A documentary on the Rolling Stones' 1969 US tour and the tragic events that concluded it. We see footage of their concerts and of them making the Sticky Fingers album in Muscle Shoals, Alabama. However, the main focus of the film is on one concert - Altamont Speedway, outside San Francisco, 6 December 1969. A free concert, it is the Stones' idea and it was meant to be the Woodstock of the West (Woodstock having occurred four months earlier). Other bands performing included Jefferson Airplane, The Flying Burrito Brothers, Ike and Tina Turner, Crosby Stills Nash and Young and Santana. However, it is far from being the peace and love of Woodstock. Part of the problem is that the Stones hired the Hells Angels as security. The other problem was that a large portion of the crowd were high on drugs. Friction ensues. During the Stones' set, Meredith Hunter, high on methamphetamine and armed with a gun, makes a lunge for the stage and is stabbed to death by the Hells Angels. The peace and ...Written by
The concert originally was originally going to be held at Golden Gate Park in San Francisco, but the city wouldn't give a permit after hearing that The Rolling Stones would be on the bill and feared a huge crowd. The concert was then moved to Sears Point (now Infineon) Raceway in Sonoma, but after a dispute with the track's owner, the stage and all the sound equipment was moved to Altamont within 24 hours before the concert was to take place. See more »
My first area of policy concern: I do not want the gesture, on the part of Mr. Jagger, to cost me five cents. If a blade of grass is torn down, they are going to build it up again. You know. I was involved in Woodstock. I have represented rock groups. And I've been involved both as an attorney and as an executive with festivals. No matter what anybody tells you, they're a pain in the ass.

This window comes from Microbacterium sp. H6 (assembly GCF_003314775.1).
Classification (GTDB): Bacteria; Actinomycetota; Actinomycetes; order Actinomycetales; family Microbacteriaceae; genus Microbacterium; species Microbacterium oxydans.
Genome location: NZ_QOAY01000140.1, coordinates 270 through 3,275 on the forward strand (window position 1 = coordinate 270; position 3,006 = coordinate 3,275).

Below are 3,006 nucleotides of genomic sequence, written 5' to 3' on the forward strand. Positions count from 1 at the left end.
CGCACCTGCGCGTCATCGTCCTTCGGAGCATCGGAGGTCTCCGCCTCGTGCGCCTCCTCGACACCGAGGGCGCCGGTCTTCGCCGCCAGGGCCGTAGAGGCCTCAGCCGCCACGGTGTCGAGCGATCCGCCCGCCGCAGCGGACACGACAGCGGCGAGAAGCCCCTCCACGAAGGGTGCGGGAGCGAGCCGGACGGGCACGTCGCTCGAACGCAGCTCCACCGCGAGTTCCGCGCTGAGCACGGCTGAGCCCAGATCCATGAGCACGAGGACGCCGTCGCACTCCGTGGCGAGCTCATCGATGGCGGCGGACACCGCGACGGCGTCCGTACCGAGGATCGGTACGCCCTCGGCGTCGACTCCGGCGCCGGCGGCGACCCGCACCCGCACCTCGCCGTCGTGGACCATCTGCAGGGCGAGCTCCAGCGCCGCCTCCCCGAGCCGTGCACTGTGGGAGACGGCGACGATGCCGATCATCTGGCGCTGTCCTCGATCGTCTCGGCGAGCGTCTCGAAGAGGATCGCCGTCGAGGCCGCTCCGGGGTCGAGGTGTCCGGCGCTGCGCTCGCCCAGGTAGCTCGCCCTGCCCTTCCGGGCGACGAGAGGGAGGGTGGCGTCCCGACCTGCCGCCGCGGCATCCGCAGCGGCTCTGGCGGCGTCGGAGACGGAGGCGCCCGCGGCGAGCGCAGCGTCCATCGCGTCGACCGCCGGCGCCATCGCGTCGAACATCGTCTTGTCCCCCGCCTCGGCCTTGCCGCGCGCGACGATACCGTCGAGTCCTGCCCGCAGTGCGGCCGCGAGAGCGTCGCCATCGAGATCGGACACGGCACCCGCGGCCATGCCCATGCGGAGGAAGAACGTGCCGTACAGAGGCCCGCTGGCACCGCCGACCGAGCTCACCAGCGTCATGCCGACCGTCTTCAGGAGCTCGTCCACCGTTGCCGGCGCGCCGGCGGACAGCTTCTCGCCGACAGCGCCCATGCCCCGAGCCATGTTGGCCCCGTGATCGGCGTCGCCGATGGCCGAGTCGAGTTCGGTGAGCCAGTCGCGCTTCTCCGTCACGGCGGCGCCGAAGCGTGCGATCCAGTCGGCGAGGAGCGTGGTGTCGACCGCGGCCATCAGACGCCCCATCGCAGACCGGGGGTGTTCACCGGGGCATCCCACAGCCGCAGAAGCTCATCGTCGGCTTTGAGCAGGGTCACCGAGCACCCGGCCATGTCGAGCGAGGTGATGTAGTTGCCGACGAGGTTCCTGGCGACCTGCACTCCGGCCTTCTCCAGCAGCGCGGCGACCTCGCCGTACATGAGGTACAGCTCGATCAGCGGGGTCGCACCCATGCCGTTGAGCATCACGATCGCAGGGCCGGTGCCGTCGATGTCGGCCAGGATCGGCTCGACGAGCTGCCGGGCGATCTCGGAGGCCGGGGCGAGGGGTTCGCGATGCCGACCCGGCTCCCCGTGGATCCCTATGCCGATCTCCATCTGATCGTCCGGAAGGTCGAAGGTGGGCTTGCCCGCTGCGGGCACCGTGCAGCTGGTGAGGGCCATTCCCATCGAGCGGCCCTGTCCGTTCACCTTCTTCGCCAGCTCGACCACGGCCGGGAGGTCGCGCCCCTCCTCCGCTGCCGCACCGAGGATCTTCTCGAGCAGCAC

Don't turn me into a proctologist. Just tell me what I can do here.
Look, somebody tell me why I should ...
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Re-released in 1992 with some uncensored dialog and some more brief nudity; this version is rated R. See more »
I can't get enough of Mick Jagger in his prime. New York City. 1969. He introduces himself and then says, "Welcome to the breakfast show." This guy is the man. But, then comes Altamont. This part is frightening. It makes you see why the 60s was so f-ed up. You've got British concert promoters playing the stereotypes to a tee. You've got hippies using the words, "groovy." You've got all the evidence to believe that flower children were as stupid as portrayed in their modern context. But, the most scary thing...it is what is. The Hells Angels are brutal. They get angry and they get picked on. The retaliate like a wild animals. People are being beaten with sticks and women are crying, but the show goes on. Yes, this was the end of peace/love. If the foundations of WOODSTOCK were to give us any hope in a hippie ideal, they were not there for THE ROLLING STONES. And, so we point the finger. But don't point it at Mick Jagger. He did his best. And, there's a freeze on him at the end, just as the roaring guitar of Keith Richards explodes into "Gimme Shelter." It is one of the coolest moments I have yet to witness on celluloid.
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